Friday, September 7, 2012

Revisiting sources--the case for Mary M. Chisenhall

There is definitely wisdom in revisiting the documents and notes that we have in our files and I know that,  but I find myself often procrastinating that task for another day.  The hunt for new clues in new resources is exciting and with it I feel renewed hope that this time I will find something that will ultimately break down that solid brick wall of mine. But the reality is, each time I reread the material in my files, I am doing it from a slightly different perspective, having grown in my knowledge and understanding about my ancestors and their families and so, in a way, the material is new or at least seen in a new way.  

Recently I  pulled out the Journal of John Edward Metcalf who served a mission for the LDS church to Georgia in the 1880's.  One of my cousins, Darlene, located this journal online early in our research as we initially scoured the internet to see what we could find about John Monroe Ganus and his life.  John M. Ganus and several members of his immediate family are mentioned numerous times in John Metcalf's account.  It has been years since I read through this journal and I realized that I have forgotten  many of the details. John Metcalf's descendants have graciously shared a transcribed typed copy of his journal online which can be found here: http://www.metcalfwaslin.org/album/history/jejr_jnl.htm

This journal does not contain as much day to day information about individuals' lives, as does the John Joseph Pledger Murphy journal that I have mentioned in earlier posts, but it does provide some information that cannot be found anywhere else.  The following is an entry from this journal:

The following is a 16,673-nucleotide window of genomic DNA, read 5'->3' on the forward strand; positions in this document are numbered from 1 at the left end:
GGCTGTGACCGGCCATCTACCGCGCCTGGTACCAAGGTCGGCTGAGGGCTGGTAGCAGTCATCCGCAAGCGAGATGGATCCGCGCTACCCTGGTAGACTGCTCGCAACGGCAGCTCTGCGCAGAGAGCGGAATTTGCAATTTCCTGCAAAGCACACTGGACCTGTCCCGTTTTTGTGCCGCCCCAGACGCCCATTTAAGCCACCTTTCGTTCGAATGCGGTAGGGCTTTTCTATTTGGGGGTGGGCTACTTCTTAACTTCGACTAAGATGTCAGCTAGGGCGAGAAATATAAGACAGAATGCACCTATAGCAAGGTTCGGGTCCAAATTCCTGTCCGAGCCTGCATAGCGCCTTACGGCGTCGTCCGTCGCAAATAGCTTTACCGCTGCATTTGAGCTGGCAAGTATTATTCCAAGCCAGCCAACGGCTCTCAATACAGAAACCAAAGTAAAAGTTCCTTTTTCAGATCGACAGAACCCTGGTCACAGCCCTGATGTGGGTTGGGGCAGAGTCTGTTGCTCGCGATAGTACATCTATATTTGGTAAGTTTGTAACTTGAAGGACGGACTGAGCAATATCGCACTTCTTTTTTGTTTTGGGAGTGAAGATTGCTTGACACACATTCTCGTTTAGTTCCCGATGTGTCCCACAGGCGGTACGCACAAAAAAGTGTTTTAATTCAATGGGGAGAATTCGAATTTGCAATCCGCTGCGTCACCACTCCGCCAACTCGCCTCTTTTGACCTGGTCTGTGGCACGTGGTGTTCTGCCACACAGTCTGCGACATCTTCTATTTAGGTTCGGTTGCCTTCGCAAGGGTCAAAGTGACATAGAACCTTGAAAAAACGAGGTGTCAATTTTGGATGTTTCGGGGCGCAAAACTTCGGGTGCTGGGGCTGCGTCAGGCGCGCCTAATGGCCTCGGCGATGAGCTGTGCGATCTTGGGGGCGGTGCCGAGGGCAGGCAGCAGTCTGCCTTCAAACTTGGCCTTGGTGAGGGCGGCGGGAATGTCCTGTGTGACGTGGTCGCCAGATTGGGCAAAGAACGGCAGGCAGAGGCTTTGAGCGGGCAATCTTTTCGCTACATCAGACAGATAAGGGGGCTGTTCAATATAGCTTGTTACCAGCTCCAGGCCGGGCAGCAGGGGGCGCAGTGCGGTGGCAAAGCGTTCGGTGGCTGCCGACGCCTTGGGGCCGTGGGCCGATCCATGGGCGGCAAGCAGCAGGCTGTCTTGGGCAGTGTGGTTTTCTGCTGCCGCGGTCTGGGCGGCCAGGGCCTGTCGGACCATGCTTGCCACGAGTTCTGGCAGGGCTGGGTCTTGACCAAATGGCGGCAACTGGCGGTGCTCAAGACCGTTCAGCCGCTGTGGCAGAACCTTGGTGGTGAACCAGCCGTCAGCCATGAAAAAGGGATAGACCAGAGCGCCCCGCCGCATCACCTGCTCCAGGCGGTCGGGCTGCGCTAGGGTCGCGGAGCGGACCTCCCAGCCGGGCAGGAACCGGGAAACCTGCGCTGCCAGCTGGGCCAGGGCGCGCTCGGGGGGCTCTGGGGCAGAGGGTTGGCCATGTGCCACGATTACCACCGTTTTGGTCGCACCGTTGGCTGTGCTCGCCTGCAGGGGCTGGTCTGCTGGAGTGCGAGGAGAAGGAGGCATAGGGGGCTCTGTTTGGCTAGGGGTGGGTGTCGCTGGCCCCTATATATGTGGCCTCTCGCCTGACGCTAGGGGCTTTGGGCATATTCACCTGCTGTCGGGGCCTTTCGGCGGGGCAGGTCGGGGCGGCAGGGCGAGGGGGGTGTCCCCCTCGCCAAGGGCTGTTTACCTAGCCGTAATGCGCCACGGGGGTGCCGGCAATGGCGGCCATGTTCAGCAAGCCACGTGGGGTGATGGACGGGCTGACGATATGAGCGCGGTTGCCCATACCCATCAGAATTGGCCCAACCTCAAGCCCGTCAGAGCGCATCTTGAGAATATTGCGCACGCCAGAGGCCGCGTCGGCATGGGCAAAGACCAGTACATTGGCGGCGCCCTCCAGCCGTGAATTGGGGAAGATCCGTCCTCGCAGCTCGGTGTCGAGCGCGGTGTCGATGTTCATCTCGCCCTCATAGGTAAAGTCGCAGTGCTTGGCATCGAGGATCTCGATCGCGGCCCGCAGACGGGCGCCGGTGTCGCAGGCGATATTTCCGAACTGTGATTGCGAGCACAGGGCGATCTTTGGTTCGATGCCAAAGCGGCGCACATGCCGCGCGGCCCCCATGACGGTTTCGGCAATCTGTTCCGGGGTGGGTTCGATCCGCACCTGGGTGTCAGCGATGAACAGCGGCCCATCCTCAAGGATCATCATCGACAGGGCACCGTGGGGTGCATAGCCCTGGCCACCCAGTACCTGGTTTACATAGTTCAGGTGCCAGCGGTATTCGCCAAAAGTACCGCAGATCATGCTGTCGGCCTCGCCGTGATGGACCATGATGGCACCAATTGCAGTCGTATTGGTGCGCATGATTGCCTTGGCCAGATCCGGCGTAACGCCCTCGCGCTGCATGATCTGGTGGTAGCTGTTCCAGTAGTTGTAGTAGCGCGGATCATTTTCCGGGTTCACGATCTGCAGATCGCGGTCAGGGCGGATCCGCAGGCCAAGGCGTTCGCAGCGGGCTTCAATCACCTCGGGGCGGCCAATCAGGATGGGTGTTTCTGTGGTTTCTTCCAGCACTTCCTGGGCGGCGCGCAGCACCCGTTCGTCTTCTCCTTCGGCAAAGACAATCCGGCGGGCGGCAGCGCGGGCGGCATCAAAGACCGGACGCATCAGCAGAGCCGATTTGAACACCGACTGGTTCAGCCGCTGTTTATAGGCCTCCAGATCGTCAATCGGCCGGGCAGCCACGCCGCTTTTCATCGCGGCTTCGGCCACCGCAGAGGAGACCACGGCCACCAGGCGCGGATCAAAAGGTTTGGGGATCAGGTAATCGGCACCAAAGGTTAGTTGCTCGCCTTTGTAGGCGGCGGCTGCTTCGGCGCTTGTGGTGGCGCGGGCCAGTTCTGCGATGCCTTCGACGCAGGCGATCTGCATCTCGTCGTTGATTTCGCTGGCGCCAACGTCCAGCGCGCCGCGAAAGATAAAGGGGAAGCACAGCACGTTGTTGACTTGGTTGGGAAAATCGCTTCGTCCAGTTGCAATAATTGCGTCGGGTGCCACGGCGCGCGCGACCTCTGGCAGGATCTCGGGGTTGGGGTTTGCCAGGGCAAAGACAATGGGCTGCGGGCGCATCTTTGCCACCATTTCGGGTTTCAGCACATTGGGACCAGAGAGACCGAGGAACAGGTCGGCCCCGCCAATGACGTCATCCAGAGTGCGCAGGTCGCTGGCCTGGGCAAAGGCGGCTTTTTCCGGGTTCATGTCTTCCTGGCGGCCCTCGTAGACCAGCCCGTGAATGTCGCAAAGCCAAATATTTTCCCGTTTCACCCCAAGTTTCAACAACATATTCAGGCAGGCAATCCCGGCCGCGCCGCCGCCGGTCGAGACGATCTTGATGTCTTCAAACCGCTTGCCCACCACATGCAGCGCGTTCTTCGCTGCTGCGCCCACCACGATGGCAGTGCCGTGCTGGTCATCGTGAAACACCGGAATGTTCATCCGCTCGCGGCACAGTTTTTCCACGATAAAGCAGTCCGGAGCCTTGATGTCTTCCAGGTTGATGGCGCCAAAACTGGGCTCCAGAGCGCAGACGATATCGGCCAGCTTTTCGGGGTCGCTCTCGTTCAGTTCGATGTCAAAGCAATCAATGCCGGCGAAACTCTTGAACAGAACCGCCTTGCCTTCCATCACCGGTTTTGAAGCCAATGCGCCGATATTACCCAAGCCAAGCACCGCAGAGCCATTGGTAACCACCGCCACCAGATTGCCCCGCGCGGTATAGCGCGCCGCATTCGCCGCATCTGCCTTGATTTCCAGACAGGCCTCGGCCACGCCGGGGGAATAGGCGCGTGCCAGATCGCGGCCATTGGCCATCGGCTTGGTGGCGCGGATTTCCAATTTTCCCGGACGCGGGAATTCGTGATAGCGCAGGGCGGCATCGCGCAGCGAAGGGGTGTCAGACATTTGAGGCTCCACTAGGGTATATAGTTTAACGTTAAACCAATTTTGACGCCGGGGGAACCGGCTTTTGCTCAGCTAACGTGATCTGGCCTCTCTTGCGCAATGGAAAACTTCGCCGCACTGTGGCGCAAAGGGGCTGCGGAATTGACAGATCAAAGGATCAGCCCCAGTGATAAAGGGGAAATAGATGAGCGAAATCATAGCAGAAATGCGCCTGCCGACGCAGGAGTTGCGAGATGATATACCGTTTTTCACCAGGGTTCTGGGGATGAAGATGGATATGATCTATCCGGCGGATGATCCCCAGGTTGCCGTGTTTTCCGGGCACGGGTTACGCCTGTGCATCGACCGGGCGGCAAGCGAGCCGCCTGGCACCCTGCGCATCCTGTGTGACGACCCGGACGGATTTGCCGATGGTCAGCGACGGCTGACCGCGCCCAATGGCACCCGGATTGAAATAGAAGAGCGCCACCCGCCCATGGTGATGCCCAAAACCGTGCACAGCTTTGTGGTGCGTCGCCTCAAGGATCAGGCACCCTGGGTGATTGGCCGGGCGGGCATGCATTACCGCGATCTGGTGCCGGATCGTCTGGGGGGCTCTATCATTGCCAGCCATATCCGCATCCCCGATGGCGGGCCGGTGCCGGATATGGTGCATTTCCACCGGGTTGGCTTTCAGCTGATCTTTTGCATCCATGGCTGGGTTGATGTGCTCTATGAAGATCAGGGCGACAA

April 1882
Thursday 13th-Called up to go to Sis Mary Gamus and Administered to her baby who was very sick the Lord releaved it from pain We also Blessed & Named it at the same time But it gradually got worse til death which occured at 5 PM.  We also Blessed another of thier chidren stayed all night at Bro John Ganus.

William Franklin Ganus
William Franklin Ganus
The question is, just which Mary Ganus was he referring to?  Initially I was unsure, but over time, I have learned more about the two Mary Ganuses that are candidates and their children.  Although I continue to look for additional information to back up my assumption, I feel fairly confident.

William Franklin Ganus married Mary Matilda Roberts about 1879 in Haralson County and they had a daughter in 1880 named Martha Olivia and a daughter born in 1881 named Mary E.  By the time Frank moved to Colorado in 1886, his wife, Mary Matilda, had died and although he had  their daughter, Martha Olivia, with him, there is no further mention of  daughter Mary E. Could the baby have been Frank Ganus and Mary Matilda Robert's daughter, Mary E.? 

John Thackason Ganus also married a Mary. John T. and Mary M. Chisenhall married about 1878.  Church records indicate that they had a child named Walter Scott who was born 24 March 1882 and this child was not with them when they arrived in Colorado either. Could the baby that died been Walter, son of John T. and Mary M Chisenhall ?


John Thackason Ganus
John Thackason Ganus
While both Marys are possibilities as they both lost young children that were born in the same time period and appear to have died in approximately the same time period, I believe that it is more likely that the Mary mentioned in the journal was Mary M. Chisenhall.   I have found that Mary Matilda most often was known as "Tilda" and in the 1880 census, she is recorded as Matilda.  John Metcalf then mentioned in the journal that he stayed the night with John Ganus,  and it seems more likely that he stayed with the younger John, husband to Mary M Chisenhall.   Unfortunately, I have not been able to find a grave for either of these Ganus babies.  This journal records the only reference found to this date of this baby's death.